As a homeowner, you want to see the value of your home go up over time, but there are some mistakes that can cause it to go the other direction. As a Realtor, I see these value-killers every day:
- Above-ground pools. OK, I know your family gets loads of enjoyment out of the pool, but the reality is that most potential buyers see it as a big liability. They don’t want it and see it as difficult and expensive to tear out, leaving a huge depressed area with no grass. So do yourself a favor and when you decide to sell, tear out the pool and re-landscape the area it sat in. Your home value will say thank you!
- Letting your personality show TOO much. You enjoy decorating your home and living in it a certain way. But potential buyers can’t picture themselves living in the home if there are colors or styles they don’t like. And they start seeing dollar signs in front of their eyes at the thought of having to change everything. To keep this from happening, try to choose your main colors and styles (such as flooring, counters, cabinetry and paint colors) in neutral tones and spice it up with accessories and furniture. You can even use lively paint colors, as long as you are willing to paint back to a neutral color when you decide to sell. Being current is a good thing, being too trendy is not. This goes for the exterior of your home too.
- Over-improving for the neighborhood. If your goal is to have the very biggest and best home on the block, you might have a problem when you try to sell it. A home value is very much influenced by surrounding houses in the neighborhood. A larger or nicer home in an area of smaller, simpler homes will usually sell for less than the same home would sell for if it was located in an area of larger, more expensive homes. So it can be a real benefit to get some professional advice from a Realtor on this before you renovate – they know the value in an area and what would be considered over-improvement.
- Doing an unprofessional job on home improvements. Everyone wants to save money on the home improvements and renovations they do, but if you don’t have some pretty significant DIY skills, you are better off getting some help from someone who knows what they are doing. Or the money you save on the project could go rapidly down the drain when you decide to sell and the buyer is not impressed with the quality of the work.
- Not keeping it legal. Yes, it can be tempting to try to save money on projects by not getting permits from your city or county before tackling the work. But this can really backfire in the end. There have been many cases where a municipality required someone to tear out their addition or renovation because they failed to get proper permits. Or a potential buyer decided not to buy a home because the work had not been properly permitted. Or a lender decided not to finance a home because the owner did not obtain the necessary permits before they did the work. It’s just not worth it.
- Inconsistent renovations. Again, as a Realtor, I see this all the time. Someone spent a fortune on a gorgeous kitchen renovation, but the rest of the house looks like it is stuck in the 70’s. Don’t ignore the rest of the house (and spend less on the big room renovation if you have to) even if it just means a bit of updated flooring or window coverings or paint. Your value at resale time will appreciate it!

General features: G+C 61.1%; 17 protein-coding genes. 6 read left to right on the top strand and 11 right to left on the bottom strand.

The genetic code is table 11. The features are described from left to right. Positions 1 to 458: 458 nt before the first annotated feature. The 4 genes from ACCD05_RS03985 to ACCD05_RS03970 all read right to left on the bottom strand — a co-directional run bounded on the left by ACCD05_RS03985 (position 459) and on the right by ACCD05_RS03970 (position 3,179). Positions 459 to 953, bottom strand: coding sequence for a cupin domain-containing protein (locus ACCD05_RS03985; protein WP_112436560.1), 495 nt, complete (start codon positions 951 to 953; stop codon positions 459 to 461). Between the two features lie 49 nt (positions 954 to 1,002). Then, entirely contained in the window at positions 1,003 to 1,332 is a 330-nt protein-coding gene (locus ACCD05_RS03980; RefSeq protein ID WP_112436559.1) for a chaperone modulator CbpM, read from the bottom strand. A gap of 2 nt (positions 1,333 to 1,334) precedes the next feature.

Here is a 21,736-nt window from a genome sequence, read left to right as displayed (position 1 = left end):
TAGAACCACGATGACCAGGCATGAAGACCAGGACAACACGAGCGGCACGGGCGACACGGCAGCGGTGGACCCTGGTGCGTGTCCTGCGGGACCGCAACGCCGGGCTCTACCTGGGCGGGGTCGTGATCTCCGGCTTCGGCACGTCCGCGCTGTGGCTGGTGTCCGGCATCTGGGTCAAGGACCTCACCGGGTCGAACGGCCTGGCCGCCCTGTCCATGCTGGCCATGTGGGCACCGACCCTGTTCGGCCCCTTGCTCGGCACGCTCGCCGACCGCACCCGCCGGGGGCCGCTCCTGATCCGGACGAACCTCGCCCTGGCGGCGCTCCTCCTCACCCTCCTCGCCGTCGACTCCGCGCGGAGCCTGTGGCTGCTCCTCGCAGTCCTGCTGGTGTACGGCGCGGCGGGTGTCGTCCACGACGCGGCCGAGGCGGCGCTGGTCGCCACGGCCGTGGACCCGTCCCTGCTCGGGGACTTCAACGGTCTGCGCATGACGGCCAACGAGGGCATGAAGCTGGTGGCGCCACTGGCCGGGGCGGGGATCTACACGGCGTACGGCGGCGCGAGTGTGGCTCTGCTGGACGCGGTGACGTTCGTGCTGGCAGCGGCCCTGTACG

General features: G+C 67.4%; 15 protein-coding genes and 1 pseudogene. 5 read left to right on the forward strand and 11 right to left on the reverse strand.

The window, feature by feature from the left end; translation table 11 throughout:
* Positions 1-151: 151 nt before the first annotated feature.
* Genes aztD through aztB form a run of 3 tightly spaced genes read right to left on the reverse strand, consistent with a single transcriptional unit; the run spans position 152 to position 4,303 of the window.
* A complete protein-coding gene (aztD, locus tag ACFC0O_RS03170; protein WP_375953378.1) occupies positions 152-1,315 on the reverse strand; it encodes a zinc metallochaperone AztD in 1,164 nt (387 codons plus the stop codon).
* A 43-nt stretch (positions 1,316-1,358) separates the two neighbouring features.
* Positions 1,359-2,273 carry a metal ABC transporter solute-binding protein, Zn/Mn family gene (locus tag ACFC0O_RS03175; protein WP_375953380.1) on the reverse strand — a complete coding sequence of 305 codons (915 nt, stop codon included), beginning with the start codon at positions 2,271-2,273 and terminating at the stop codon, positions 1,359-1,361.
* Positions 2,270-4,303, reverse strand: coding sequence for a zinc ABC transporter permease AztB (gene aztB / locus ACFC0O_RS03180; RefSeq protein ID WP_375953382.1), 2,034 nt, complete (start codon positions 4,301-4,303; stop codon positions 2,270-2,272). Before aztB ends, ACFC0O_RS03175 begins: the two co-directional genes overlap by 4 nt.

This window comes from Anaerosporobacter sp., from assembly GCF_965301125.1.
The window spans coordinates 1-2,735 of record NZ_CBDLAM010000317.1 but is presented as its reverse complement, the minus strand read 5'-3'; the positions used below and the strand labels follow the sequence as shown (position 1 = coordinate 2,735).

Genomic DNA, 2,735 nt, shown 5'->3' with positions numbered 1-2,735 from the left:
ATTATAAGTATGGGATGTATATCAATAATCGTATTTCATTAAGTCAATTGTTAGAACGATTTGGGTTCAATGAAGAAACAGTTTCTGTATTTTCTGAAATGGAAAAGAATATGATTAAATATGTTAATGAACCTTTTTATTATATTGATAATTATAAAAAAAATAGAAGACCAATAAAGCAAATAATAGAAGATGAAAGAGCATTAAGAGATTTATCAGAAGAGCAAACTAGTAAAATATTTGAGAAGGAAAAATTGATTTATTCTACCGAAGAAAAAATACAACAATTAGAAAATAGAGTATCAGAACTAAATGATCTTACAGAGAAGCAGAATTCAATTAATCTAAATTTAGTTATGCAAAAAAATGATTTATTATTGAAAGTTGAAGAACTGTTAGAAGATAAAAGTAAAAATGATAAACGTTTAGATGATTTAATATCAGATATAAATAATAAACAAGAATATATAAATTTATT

- A weird floor plan. Again, I see this from time to time – additions have been made to a home and you end up having to walk through a bedroom to get to another bedroom. Or you have to walk through a bedroom to get to a garage. Things like that. It doesn’t hurt to get some professional advice here – from a Realtor or an architect or a builder/remodeler and see if they have suggestions on how you can do your addition and still keep a good “normal” floor plan. You don’t want potential buyers frowning and saying “I wonder why they did it THIS way”.
- Turning the garage into something else. Even though you really might need the extra bedroom or family room, you aren’t helping your value if you have to get rid of the garage in order to do it. In this case, you are better off considering an addition to get the square footage you need. I have seen cases, though, where a garage was turned into a den or bedroom by walling off the garage door (instead of removing it) and keeping the door between the garage and house. This, at least, would allow the buyer to take out the wall and have a functioning garage again, if they chose, without too much work or expense. And I hate to be a broken record here, but getting some professional advice about the consequences of this would be a good idea before you do the work.
So there you have it – ways to keep from really hurting your home’s value. If you have questions about a project you are considering, give me a call and I would be glad to give you some free advice from a Realtor’s perspective.
See more at www.BarbHutchinsonHomes.com
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The above information on Fruitland home improvement was provided by Barb Hutchinson. Barb can be reached by email at firstname.lastname@example.org or by phone at 208-707-4663. Barb has helped people move in and out of homes in The Treasure Valley in Southwest Idaho for the last 27 years.
Thinking of selling your home? I love to share my marketing expertise!
I sell homes and real estate in the following southwest Idaho towns: Payette, Fruitland, Parma, Emmett, New Plymouth, Weiser, Caldwell, and Nampa, ID
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